The security situation is already precarious after several ISIS jailbreaks. ISIS has threatened to attack al-Hol. The Syrian Democratic Forces also maintain several prisons of ISIS fighters and would have a hard time overseeing those detention facilities and camps without US support.
Meanwhile, more than a decade since he brutalized peaceful protests against his regime and officiated over the country’s ongoing civil war, Syrian President Bashar al-Assad is still in power. He is without question a war criminal, and is effectively being welcomed back into the Arab government fold.
All of this has led to inertia. In 2019, President Donald Trump announced that the US would withdraw from Syria. But lawmakers, military leaders, and many in the media called it a betrayal, and Trump ultimately changed his mind. Biden’s team initially reviewed its Syria policy, though it’s difficult to parse out any shifts.
“I don’t think that there is much reason to believe that America remaining longer there is somehow positioning us for an exit on better terms, or it’s going to leave Syria in a shape that’s more favorable to US interests,” Sam Heller, a researcher with Century International, told me. “The lowest effort option in Syria is to just continue on autopilot.”
And Syrian civilians are among those suffering the most.
Is this an illegal war?
The legal basis for the US in Syria remains sketchy, and members of Congress want more clarity.
In a March hearing, Rep. Sara Jacobs (D-CA) asked about the need for a formal authorization from Congress permitting US troops there. The Biden administration has told Congress that the “83 separate times” since 2021 that the US in Iraq and Syria has come under Iranian-backed militias’ attacks were “too episodic to constitute the kind of ongoing and continuing hostilities that would trigger Congress’s constitutional war powers,” according to Jacobs.
At a certain point, 83 episodes starts to sound like a trend. So she asked Milley about why the conflict doesn’t merit more congressional oversight.
But Milley, the country’s top uniformed general, dodged the question. “I’m not a constitutional lawyer on those issues,” he said. He emphasized that Iran wants to push the US out of Syria and said the mission is worthwhile.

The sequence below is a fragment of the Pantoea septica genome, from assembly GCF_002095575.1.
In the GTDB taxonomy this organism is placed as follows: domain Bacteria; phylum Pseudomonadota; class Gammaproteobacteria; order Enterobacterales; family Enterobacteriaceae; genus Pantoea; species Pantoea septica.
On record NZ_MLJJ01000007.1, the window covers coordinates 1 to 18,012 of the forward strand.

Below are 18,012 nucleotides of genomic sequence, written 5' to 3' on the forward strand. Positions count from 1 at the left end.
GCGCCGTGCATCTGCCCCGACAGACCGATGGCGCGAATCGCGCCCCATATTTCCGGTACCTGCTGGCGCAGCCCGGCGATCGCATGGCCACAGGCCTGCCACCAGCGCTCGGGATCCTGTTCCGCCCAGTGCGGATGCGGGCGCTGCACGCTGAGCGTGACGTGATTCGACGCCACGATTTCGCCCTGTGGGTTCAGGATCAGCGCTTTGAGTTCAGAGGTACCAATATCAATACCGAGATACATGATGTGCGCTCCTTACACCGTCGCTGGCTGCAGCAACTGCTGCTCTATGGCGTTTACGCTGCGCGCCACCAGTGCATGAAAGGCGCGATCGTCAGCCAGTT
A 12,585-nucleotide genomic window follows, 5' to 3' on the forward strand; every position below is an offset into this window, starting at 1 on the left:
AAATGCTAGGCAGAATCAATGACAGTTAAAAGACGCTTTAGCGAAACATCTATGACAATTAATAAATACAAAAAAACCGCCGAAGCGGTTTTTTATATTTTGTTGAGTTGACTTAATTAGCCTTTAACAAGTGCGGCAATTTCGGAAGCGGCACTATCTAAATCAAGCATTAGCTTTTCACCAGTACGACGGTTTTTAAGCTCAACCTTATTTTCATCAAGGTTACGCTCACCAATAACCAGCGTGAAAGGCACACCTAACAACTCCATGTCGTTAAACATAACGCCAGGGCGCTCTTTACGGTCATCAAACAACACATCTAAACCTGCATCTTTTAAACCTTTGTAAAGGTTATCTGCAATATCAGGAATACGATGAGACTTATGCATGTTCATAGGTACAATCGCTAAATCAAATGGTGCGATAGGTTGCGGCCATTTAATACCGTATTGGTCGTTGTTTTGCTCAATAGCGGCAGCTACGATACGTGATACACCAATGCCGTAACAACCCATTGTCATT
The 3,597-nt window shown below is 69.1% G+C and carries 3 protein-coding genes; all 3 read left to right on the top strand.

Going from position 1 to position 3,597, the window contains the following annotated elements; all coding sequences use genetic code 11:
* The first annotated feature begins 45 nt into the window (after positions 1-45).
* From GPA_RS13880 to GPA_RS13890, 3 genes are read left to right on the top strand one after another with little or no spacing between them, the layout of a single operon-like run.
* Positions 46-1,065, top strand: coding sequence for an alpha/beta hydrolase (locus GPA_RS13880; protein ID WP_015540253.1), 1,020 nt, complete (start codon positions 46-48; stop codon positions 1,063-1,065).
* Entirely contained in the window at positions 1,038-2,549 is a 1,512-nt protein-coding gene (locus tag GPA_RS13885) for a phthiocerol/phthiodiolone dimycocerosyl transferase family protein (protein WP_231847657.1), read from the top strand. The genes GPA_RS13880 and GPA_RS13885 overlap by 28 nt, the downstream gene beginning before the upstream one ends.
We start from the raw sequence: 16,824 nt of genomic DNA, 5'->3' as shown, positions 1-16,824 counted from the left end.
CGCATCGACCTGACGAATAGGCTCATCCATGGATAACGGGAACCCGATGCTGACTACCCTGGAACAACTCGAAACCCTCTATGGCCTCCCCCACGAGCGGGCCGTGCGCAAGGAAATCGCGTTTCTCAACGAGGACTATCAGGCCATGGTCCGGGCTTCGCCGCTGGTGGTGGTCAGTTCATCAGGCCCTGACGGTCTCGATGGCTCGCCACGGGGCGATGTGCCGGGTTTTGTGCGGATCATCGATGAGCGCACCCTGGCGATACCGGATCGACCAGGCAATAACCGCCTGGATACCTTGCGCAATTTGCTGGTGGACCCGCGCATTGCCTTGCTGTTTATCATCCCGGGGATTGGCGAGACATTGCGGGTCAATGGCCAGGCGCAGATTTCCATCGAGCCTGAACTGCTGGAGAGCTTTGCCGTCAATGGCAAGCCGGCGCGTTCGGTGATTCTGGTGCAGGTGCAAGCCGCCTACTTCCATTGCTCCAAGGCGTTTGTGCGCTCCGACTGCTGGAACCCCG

The legal and strategic rationale makes the conditions under which the US would depart murky.
US troops are there under a 2001 authorization of military force that Congress passed in the days after the September 11 attacks to counter al-Qaeda. The Obama administration had determined that ISIS is a successor to al-Qaeda. The senior US defense official told me that the government of Iraq sent a letter to the UN in 2014 requesting US and international help in response to the terrorist threat from Syria. Meanwhile, the justification for counter-strikes against Iranian-backed groups falls under the Constitution’s Article 2 as a form of self-defense.
Experts say it’s an overly broad interpretation. “The Biden administration has relied, in my view, very problematically on its claimed inherent constitutional authority,” says Katherine Ebright of the Brennan Center.
What next for the US in Syria
The Biden administration has doubled down on maintaining US troops in Syria. “The US has no intent to withdraw in the near future,” the senior Pentagon official told me. “We successfully pushed ISIS out of the territory it once held, but there are still ISIS members in Iraq and Syria, and we have more work to do.”
Nine-hundred troops, Biden’s team argues, is a light footprint and shows that the US has learned from the wars in Afghanistan and Iraq that a large garrison occupation is a liability. But they are still in harm’s way, and it’s not something Congress has approved.
“There’s just no exit,” Simone Ledeen, a former senior Defense Department official from the Trump administration, told me. “We can’t just stay there indefinitely, with no strategic end-state. It’s untenable.”